Travelling with a new-born baby

Baby-TravelAll new parents go through a period where they become thoroughly bored with the four walls of their house, and long for something different. A trip to the cinema, perhaps, or a visit to the shops. I say – don’t stop there. Newborns may be tiny, loveable, infuriating bundles of various substances, but they’re not made of glass. You can travel with a newborn, and there’s no limits to where you can go – don’t immediately assume that your best bet is a family holiday park and a succession of early nights under house arrest. If you’re after a break like that, you may as well stay at home.

Research the destination

The first thing you should do is your research. If you’re going to Thailand, great – but ask around. Family, friends and colleagues may be able to tell you about baby-friendly airlines, hotels and things to do, but travel review sites and forums are your best bet. Listen carefully to what people tell you – especially on parenting sites. If quite a few people warn you against a particular location or place to stay, listen.

They’re not trying to quash your fun, they’re just reminding you that travelling with an infant can be much harder work if your surroundings aren’t suitable. Trip Advisor, Mumsnet and Virtual Tourist are the best places to start.

Talk to your airline

Warn your airline that you’re travelling with a baby, and always ask to see if you can get an upgrade. Tell your hotel as well, and anyone else who could potentially be ‘inconvenienced’ by a squalling baby. The more information you give people the better, as if you find yourself needing more help than needed, it won’t be a massive surprise to them.

Be careful with food

If you’ve seen Airplane!, you’ll get this reference. Make sure that you and your partner always try to eat veggie food if you’re somewhere with dubious hygiene standards, and always eat different meals to lessen the chances of you both getting food poisoning.

If you’re both out of action, that could mean that your baby doesn’t get as much attention as they need, and they could get poorly, too. If you can, take as much bottled baby food with you so your baby’s diet doesn’t change immediately, and if possible, try and squeeze enough meals into your suitcase to cover the whole trip.

Enjoying your trip

Don’t forget that babies are remarkably resilient, and might adapt better to travel than you. Don’t force them to nap if they don’t want to, and don’t be afraid to hire a qualified babysitter and enjoy some time alone with your partner every now and then. Of course, hiring a babysitter depends on the country that you’re in, and your feel for the people in the area.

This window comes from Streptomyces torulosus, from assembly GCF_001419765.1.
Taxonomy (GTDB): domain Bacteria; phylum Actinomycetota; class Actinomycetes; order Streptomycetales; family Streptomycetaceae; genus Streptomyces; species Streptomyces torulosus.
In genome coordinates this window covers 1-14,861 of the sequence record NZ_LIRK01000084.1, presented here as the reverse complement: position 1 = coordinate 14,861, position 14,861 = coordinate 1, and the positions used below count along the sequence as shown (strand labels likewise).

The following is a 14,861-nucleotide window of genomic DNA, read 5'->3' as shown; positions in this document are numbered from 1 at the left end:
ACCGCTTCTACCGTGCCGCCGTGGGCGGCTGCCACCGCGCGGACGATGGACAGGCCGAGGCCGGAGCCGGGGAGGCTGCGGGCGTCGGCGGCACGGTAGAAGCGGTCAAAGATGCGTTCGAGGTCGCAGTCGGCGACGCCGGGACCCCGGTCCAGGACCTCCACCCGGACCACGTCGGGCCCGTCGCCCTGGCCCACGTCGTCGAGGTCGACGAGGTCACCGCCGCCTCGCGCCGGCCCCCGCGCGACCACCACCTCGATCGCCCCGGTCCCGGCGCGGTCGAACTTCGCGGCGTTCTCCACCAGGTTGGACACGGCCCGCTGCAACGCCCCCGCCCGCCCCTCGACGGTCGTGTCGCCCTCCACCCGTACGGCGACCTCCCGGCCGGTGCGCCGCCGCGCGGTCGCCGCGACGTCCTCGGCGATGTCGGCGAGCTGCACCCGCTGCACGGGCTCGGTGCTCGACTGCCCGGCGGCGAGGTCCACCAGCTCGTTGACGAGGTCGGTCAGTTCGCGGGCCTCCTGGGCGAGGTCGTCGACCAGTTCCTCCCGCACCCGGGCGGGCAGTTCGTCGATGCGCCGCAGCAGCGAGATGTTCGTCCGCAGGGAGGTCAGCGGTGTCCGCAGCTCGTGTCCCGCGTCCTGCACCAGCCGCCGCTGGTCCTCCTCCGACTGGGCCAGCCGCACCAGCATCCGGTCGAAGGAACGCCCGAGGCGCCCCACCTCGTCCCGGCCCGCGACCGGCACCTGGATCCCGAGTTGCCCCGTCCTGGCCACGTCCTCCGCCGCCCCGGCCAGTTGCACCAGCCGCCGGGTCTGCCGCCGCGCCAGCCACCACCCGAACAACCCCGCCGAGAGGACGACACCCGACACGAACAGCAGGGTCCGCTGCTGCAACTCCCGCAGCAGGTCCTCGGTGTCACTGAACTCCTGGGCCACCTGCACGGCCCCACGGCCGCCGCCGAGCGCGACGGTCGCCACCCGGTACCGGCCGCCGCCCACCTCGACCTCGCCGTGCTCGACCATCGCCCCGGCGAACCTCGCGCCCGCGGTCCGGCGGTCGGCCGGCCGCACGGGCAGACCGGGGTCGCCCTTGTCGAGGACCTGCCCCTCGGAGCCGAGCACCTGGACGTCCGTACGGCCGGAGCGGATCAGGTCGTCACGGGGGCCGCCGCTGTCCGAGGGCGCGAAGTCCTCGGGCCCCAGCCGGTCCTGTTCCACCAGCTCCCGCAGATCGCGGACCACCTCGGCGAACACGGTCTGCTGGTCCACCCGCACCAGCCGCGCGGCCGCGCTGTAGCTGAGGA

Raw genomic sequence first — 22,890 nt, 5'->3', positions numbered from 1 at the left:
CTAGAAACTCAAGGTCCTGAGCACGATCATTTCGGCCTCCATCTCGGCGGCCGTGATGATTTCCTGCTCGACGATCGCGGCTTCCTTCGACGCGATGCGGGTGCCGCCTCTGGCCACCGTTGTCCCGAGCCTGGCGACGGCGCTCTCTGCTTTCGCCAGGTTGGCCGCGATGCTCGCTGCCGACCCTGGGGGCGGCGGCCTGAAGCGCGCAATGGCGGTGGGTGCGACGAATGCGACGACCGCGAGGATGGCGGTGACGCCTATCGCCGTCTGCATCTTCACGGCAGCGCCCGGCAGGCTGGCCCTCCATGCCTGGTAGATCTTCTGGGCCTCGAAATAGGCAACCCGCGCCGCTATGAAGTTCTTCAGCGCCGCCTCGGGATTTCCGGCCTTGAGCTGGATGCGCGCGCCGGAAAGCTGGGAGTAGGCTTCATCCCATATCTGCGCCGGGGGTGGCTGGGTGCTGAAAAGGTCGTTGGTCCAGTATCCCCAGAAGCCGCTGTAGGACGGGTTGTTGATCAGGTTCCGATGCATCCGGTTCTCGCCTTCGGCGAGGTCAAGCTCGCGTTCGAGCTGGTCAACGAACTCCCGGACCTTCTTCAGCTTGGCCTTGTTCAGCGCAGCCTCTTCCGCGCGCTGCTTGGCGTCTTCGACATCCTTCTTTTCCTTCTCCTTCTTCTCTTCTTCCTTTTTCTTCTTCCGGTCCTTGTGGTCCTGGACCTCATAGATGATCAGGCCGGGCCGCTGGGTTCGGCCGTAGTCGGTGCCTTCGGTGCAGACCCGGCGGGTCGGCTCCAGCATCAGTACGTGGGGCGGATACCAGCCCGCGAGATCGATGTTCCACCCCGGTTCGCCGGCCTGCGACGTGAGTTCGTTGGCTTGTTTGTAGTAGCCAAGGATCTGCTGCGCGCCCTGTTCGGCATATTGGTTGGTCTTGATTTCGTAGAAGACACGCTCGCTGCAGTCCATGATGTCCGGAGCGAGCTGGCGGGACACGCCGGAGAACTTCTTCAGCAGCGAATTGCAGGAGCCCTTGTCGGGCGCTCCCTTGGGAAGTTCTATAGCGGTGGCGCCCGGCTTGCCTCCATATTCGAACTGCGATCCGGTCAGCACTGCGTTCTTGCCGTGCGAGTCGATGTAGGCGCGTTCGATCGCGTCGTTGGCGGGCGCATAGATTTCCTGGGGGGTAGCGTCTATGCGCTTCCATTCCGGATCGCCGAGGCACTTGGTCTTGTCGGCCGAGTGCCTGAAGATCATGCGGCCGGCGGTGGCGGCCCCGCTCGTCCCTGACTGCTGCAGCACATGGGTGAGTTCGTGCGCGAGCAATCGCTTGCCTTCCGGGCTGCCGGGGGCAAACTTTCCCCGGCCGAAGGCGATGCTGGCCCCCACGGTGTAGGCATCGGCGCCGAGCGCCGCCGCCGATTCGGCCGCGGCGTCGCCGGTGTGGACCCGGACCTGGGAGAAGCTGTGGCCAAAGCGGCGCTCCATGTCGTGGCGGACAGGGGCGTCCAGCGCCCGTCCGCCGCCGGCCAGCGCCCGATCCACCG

baby beach

Make sure that you both have enough sleep, and that you take care of yourselves. Drink plenty of water, don’t overdo it on the booze front, and try to maintain a healthy diet. If you’re taking care of your bodies, there’s a good chance that you’ll be able to deal with the occasional sleepless night.

If, through some irritating fluke, your baby doesn’t sleep at all, you will have to take turns sleeping and caring for him/her. This is, unfortunately, one of the chances that you take when you travel with a baby – don’t ever rule it out, and just assume that jet lag will do the hard work for you.

The water should always be approached with caution

Be very careful when bathing your baby – even if it’s OK for adults to bathe and brush their teeth using tap water, do not assume that your child will fare as well. Watch them closely when they’re bathing (yes, I know that you’ll do that anyway, but really closely) and make sure that they don’t get any water in their mouth.

Always brush teeth with bottled water. Sterilisation tablets will be your best bet when you’re travelling, no matter where you’re going, as bottled water may not always be available.


Above all, relax! Remember, people in other countries have babies too, and they seem to deal with the whole business fairly well, as a rule. If everything gets too much, you can always go home – nobody will think any less of you, and will admire your stamina.

However, if you can stand the pace, do so – as a couple, you need to get leave the house at some point. You’ve got the rest of your lives to admire the kitchen table – take these chances whilst you can!

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